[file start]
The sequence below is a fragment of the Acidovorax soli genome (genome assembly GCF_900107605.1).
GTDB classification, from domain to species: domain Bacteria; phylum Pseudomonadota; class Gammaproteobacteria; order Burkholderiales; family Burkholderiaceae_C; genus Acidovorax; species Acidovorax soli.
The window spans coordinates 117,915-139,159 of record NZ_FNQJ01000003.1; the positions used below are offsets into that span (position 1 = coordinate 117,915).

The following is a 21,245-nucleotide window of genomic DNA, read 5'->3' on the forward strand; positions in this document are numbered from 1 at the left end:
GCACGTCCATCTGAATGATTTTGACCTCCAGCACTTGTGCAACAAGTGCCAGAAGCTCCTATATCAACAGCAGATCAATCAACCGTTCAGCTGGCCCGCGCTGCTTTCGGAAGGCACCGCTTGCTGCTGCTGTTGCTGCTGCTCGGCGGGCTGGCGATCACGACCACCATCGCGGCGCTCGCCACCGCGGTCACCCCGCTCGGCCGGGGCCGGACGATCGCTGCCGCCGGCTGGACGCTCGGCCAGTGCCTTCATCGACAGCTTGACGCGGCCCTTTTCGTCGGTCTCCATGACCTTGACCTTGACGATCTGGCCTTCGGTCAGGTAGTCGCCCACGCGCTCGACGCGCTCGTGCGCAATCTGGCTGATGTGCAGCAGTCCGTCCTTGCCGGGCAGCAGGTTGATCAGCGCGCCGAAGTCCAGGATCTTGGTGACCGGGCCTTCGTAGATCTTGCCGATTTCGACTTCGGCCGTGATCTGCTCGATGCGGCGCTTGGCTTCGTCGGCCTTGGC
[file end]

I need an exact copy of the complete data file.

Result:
The sequence below is a fragment of the Acidovorax soli genome (genome assembly GCF_900107605.1).
GTDB classification, from domain to species: domain Bacteria; phylum Pseudomonadota; class Gammaproteobacteria; order Burkholderiales; family Burkholderiaceae_C; genus Acidovorax; species Acidovorax soli.
The window spans coordinates 117,915-139,159 of record NZ_FNQJ01000003.1; the positions used below are offsets into that span (position 1 = coordinate 117,915).

The following is a 21,245-nucleotide window of genomic DNA, read 5'->3' on the forward strand; positions in this document are numbered from 1 at the left end:
GCACGTCCATCTGAATGATTTTGACCTCCAGCACTTGTGCAACAAGTGCCAGAAGCTCCTATATCAACAGCAGATCAATCAACCGTTCAGCTGGCCCGCGCTGCTTTCGGAAGGCACCGCTTGCTGCTGCTGTTGCTGCTGCTCGGCGGGCTGGCGATCACGACCACCATCGCGGCGCTCGCCACCGCGGTCACCCCGCTCGGCCGGGGCCGGACGATCGCTGCCGCCGGCTGGACGCTCGGCCAGTGCCTTCATCGACAGCTTGACGCGGCCCTTTTCGTCGGTCTCCATGACCTTGACCTTGACGATCTGGCCTTCGGTCAGGTAGTCGCCCACGCGCTCGACGCGCTCGTGCGCAATCTGGCTGATGTGCAGCAGTCCGTCCTTGCCGGGCAGCAGGTTGATCAGCGCGCCGAAGTCCAGGATCTTGGTGACCGGGCCTTCGTAGATCTTGCCGATTTCGACTTCGGCCGTGATCTGCTCGATGCGGCGCTTGGCTTCGTCGGCCTTGGC